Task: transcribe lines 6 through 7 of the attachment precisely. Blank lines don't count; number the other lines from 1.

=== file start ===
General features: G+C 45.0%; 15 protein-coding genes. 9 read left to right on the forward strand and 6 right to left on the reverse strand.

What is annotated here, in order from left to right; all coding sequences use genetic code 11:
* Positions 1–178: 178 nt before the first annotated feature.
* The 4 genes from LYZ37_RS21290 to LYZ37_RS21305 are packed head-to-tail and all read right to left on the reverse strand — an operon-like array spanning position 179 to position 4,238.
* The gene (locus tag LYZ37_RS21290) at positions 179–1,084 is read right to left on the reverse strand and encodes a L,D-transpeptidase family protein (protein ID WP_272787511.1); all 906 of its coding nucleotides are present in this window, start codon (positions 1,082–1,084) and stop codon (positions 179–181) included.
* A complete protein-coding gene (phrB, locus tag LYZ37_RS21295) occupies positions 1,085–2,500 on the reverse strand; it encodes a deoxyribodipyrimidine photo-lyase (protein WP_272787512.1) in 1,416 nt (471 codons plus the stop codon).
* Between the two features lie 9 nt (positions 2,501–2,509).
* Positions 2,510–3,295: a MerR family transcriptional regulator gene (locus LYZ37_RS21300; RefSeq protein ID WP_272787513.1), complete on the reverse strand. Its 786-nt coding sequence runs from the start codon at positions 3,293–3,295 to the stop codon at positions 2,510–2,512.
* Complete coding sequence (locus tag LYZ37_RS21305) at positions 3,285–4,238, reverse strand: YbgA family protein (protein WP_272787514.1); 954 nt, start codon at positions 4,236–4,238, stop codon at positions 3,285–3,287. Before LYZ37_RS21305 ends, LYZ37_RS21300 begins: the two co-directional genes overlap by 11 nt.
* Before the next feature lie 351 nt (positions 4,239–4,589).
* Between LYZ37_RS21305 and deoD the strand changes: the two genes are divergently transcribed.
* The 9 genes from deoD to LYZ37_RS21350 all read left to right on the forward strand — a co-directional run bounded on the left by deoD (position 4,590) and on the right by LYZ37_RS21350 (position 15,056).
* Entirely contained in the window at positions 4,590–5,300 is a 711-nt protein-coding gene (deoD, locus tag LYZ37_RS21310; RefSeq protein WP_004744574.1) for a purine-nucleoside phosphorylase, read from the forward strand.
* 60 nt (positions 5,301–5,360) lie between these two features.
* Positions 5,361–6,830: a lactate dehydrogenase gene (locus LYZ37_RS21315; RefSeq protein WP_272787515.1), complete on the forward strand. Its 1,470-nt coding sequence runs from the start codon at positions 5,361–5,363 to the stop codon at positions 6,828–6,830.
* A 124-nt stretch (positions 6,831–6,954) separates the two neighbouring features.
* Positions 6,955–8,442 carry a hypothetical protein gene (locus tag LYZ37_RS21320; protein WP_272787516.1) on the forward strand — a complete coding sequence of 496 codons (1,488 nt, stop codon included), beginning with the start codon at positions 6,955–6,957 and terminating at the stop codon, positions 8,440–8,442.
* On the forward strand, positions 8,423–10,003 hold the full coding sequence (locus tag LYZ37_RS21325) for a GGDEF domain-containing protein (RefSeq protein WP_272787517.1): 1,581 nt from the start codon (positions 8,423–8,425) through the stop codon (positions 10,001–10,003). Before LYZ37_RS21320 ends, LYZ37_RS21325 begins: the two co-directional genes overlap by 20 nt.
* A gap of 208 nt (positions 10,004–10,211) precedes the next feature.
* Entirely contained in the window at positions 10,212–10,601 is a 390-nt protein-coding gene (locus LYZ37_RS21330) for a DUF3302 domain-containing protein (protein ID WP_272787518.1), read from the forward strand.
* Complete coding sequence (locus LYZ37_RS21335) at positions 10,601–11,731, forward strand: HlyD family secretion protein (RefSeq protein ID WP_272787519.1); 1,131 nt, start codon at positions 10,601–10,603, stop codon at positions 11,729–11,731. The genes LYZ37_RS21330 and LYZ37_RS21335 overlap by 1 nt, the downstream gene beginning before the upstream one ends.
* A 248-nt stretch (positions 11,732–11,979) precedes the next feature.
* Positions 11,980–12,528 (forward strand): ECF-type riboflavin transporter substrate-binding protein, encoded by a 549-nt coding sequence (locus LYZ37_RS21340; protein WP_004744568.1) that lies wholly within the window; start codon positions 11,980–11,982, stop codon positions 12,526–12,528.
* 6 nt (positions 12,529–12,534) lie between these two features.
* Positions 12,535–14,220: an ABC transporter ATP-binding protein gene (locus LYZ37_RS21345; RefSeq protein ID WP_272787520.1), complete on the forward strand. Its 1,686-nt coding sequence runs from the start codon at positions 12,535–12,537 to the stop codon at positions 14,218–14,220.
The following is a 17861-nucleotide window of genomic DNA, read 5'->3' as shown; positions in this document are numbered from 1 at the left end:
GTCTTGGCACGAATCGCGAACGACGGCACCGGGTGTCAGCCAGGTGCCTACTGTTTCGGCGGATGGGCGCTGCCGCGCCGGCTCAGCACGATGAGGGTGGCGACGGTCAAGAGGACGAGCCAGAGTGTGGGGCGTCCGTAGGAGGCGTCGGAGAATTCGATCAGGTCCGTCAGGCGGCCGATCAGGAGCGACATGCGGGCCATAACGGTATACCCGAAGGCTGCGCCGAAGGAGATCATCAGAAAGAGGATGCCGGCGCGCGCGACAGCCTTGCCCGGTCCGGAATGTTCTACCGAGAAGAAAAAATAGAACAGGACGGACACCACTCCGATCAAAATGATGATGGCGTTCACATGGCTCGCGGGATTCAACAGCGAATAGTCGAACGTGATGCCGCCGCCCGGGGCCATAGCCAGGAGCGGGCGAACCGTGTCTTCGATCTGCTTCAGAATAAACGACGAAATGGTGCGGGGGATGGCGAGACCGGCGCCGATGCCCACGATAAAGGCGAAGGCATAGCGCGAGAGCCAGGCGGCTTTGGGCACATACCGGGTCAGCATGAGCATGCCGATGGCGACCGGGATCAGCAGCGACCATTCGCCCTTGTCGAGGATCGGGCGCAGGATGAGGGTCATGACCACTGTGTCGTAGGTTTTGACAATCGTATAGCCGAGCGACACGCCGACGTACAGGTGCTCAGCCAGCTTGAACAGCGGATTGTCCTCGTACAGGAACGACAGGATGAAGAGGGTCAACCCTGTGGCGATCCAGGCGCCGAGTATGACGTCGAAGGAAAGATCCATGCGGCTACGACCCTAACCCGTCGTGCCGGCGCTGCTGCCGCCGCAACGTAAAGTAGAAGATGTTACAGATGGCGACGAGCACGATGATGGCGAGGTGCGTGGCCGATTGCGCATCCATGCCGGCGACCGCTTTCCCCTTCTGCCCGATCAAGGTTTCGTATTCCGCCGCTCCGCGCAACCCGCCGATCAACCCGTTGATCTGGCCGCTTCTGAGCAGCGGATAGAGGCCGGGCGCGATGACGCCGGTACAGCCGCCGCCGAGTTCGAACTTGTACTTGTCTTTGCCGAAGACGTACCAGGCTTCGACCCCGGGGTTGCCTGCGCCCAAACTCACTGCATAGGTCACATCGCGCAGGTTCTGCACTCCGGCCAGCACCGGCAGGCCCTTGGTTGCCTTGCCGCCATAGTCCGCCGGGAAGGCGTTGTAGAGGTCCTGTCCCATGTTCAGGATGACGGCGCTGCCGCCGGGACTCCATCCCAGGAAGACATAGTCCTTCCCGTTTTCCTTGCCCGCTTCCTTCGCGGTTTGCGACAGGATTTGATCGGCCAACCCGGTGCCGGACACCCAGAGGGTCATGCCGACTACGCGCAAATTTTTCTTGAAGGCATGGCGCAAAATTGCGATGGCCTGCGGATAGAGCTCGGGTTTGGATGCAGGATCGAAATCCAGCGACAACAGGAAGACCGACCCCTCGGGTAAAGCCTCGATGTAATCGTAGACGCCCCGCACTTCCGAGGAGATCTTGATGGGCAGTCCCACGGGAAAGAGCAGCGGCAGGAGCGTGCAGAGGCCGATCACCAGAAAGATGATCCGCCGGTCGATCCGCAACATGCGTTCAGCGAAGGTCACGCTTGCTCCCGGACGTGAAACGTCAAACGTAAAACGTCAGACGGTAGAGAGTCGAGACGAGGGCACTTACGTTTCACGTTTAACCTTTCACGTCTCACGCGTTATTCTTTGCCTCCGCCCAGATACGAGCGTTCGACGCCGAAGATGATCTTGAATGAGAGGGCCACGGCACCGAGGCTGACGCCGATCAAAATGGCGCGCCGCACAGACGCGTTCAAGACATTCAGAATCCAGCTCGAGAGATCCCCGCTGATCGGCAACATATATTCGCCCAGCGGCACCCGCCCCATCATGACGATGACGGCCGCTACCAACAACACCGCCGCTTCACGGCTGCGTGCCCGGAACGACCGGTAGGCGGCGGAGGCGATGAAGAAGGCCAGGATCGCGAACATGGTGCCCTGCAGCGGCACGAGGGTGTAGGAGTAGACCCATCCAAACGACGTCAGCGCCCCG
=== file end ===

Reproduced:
* A complete protein-coding gene (phrB, locus tag LYZ37_RS21295) occupies positions 1,085–2,500 on the reverse strand; it encodes a deoxyribodipyrimidine photo-lyase (protein WP_272787512.1) in 1,416 nt (471 codons plus the stop codon).
* Between the two features lie 9 nt (positions 2,501–2,509).